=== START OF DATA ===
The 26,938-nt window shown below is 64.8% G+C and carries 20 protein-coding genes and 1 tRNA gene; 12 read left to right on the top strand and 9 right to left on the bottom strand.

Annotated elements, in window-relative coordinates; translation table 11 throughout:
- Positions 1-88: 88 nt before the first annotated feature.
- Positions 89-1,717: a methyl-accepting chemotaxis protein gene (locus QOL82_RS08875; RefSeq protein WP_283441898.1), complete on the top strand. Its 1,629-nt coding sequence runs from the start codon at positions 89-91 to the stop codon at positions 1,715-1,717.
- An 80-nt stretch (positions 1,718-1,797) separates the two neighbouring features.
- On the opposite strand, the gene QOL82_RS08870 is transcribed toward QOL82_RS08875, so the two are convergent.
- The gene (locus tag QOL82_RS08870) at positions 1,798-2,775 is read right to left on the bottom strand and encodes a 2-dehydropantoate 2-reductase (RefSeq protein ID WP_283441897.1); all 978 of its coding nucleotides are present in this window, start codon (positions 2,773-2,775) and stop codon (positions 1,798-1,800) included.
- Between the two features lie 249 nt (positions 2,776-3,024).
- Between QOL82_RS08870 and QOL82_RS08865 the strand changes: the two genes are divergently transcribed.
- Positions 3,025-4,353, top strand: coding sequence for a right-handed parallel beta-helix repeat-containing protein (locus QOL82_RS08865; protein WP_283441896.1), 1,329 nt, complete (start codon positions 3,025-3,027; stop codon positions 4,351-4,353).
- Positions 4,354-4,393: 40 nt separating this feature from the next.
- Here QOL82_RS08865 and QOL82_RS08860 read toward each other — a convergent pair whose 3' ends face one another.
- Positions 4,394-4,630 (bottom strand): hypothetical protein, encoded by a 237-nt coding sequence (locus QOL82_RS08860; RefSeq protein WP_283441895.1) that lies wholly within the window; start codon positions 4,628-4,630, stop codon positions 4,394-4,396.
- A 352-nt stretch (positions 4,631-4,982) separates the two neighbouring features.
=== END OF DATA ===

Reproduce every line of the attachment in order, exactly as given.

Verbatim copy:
The 26,938-nt window shown below is 64.8% G+C and carries 20 protein-coding genes and 1 tRNA gene; 12 read left to right on the top strand and 9 right to left on the bottom strand.

Annotated elements, in window-relative coordinates; translation table 11 throughout:
- Positions 1-88: 88 nt before the first annotated feature.
- Positions 89-1,717: a methyl-accepting chemotaxis protein gene (locus QOL82_RS08875; RefSeq protein WP_283441898.1), complete on the top strand. Its 1,629-nt coding sequence runs from the start codon at positions 89-91 to the stop codon at positions 1,715-1,717.
- An 80-nt stretch (positions 1,718-1,797) separates the two neighbouring features.
- On the opposite strand, the gene QOL82_RS08870 is transcribed toward QOL82_RS08875, so the two are convergent.
- The gene (locus tag QOL82_RS08870) at positions 1,798-2,775 is read right to left on the bottom strand and encodes a 2-dehydropantoate 2-reductase (RefSeq protein ID WP_283441897.1); all 978 of its coding nucleotides are present in this window, start codon (positions 2,773-2,775) and stop codon (positions 1,798-1,800) included.
- Between the two features lie 249 nt (positions 2,776-3,024).
- Between QOL82_RS08870 and QOL82_RS08865 the strand changes: the two genes are divergently transcribed.
- Positions 3,025-4,353, top strand: coding sequence for a right-handed parallel beta-helix repeat-containing protein (locus QOL82_RS08865; protein WP_283441896.1), 1,329 nt, complete (start codon positions 3,025-3,027; stop codon positions 4,351-4,353).
- Positions 4,354-4,393: 40 nt separating this feature from the next.
- Here QOL82_RS08865 and QOL82_RS08860 read toward each other — a convergent pair whose 3' ends face one another.
- Positions 4,394-4,630 (bottom strand): hypothetical protein, encoded by a 237-nt coding sequence (locus QOL82_RS08860; RefSeq protein WP_283441895.1) that lies wholly within the window; start codon positions 4,628-4,630, stop codon positions 4,394-4,396.
- A 352-nt stretch (positions 4,631-4,982) separates the two neighbouring features.